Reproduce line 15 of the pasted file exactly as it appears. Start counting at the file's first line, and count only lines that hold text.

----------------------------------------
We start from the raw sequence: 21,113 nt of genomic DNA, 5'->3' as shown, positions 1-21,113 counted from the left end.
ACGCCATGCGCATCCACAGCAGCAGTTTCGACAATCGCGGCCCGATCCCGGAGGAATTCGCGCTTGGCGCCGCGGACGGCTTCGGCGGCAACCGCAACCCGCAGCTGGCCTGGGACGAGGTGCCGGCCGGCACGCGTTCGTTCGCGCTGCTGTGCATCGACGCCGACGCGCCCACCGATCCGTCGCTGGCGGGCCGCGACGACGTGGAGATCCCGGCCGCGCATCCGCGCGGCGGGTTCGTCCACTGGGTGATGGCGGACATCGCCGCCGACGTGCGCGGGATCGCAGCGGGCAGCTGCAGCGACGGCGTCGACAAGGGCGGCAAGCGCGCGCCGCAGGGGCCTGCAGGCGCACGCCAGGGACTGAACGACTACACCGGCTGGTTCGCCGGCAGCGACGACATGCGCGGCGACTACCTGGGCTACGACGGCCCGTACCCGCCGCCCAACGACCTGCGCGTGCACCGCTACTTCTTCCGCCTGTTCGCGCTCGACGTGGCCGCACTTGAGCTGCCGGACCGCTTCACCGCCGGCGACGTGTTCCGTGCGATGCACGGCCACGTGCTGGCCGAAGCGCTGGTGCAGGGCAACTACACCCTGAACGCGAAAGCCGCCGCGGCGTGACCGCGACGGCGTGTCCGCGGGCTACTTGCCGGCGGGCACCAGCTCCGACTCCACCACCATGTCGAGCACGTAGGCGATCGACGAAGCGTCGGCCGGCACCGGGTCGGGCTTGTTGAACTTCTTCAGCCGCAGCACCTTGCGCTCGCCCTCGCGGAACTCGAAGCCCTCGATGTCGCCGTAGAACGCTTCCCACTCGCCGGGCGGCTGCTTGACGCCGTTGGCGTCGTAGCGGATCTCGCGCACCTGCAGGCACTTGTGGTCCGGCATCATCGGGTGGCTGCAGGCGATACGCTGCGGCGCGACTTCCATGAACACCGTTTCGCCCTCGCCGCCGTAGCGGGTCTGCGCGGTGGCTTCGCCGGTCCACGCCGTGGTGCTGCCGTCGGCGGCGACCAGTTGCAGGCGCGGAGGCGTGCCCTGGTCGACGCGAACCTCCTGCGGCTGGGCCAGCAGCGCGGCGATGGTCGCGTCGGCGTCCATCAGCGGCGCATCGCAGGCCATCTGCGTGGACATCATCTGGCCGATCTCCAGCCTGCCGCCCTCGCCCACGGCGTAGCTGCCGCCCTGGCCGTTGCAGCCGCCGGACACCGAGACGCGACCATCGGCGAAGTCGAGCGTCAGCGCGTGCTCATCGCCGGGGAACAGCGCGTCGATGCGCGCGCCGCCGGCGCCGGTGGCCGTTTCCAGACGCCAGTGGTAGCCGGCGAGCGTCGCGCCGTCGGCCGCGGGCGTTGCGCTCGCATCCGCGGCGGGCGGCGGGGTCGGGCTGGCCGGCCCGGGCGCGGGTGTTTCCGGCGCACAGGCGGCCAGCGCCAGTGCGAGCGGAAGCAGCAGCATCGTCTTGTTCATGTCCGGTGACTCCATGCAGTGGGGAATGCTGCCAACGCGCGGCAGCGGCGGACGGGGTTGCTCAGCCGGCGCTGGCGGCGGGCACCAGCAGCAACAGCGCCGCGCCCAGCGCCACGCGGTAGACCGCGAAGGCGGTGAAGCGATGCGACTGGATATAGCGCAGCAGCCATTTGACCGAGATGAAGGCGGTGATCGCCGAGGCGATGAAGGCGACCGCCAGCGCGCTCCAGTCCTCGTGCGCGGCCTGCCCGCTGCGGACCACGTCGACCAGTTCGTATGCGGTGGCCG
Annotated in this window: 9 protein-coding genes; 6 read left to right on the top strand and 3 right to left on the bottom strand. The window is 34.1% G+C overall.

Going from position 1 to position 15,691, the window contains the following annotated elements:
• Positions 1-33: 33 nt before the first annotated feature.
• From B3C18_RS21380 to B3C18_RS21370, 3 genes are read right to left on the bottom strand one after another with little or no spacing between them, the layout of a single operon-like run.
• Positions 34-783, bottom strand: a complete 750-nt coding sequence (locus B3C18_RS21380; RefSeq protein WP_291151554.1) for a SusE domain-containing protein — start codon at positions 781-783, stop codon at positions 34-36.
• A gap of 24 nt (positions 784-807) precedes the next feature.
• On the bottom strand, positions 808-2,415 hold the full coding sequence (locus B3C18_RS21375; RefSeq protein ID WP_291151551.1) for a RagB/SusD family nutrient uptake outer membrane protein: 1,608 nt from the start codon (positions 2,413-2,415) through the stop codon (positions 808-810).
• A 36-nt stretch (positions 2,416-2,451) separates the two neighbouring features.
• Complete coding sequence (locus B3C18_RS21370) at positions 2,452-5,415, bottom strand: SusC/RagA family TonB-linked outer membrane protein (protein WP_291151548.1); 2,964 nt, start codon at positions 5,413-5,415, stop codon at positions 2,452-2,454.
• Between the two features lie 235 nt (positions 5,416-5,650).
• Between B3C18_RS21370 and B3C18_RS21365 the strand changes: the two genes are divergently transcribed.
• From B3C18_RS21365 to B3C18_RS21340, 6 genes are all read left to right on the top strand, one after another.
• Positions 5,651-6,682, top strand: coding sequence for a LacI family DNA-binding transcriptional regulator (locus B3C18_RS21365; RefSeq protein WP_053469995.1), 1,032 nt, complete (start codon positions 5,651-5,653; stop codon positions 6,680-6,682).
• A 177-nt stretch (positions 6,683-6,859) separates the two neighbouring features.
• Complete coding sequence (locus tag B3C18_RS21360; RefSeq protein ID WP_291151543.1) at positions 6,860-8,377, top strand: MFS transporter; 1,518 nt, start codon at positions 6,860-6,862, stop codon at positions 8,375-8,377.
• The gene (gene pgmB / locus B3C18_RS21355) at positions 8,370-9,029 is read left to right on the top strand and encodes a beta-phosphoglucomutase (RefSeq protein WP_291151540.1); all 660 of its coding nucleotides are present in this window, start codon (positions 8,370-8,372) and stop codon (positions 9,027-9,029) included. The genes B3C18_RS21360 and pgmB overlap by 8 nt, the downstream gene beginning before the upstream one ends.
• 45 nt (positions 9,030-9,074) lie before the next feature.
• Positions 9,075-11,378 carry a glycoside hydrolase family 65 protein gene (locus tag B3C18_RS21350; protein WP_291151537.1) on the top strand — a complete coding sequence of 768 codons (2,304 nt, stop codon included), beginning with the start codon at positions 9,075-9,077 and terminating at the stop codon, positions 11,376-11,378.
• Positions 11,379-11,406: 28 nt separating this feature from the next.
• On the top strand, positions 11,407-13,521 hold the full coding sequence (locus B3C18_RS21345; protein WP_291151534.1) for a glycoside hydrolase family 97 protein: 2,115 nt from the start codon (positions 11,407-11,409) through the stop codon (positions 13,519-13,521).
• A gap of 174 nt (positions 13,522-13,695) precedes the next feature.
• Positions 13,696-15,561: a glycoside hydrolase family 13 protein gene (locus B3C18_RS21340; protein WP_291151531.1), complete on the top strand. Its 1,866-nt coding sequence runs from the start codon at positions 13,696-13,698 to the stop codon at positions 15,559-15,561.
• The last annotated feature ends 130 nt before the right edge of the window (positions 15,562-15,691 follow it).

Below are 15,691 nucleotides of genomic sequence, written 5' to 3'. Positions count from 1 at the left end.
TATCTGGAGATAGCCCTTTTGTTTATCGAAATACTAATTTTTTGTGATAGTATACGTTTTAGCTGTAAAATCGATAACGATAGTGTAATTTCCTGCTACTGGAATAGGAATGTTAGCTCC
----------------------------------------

• Positions 5,651-6,682, top strand: coding sequence for a LacI family DNA-binding transcriptional regulator (locus B3C18_RS21365; RefSeq protein WP_053469995.1), 1,032 nt, complete (start codon positions 5,651-5,653; stop codon positions 6,680-6,682).